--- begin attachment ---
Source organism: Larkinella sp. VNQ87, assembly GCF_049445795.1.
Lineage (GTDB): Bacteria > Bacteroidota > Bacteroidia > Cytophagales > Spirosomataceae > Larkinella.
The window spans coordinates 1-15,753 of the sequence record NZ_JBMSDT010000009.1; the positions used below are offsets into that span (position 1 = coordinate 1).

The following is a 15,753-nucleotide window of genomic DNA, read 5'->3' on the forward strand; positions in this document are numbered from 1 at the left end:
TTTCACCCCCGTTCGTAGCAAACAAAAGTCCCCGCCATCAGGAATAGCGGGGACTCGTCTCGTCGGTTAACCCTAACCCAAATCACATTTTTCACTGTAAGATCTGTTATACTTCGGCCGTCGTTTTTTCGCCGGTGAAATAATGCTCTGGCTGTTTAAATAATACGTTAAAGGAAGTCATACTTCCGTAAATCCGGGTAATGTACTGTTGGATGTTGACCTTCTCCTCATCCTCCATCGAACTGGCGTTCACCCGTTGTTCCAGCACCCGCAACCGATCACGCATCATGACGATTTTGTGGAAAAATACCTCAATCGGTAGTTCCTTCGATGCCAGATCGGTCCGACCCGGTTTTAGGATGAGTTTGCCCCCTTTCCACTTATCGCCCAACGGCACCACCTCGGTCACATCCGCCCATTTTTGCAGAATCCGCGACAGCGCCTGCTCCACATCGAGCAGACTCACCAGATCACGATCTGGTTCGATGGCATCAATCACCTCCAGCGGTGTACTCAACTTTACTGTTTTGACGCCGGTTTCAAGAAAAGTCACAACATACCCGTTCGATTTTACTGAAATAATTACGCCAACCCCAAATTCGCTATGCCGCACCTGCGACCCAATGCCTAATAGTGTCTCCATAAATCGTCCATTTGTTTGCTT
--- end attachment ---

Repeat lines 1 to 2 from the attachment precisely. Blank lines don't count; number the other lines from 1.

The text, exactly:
Source organism: Larkinella sp. VNQ87, assembly GCF_049445795.1.
Lineage (GTDB): Bacteria > Bacteroidota > Bacteroidia > Cytophagales > Spirosomataceae > Larkinella.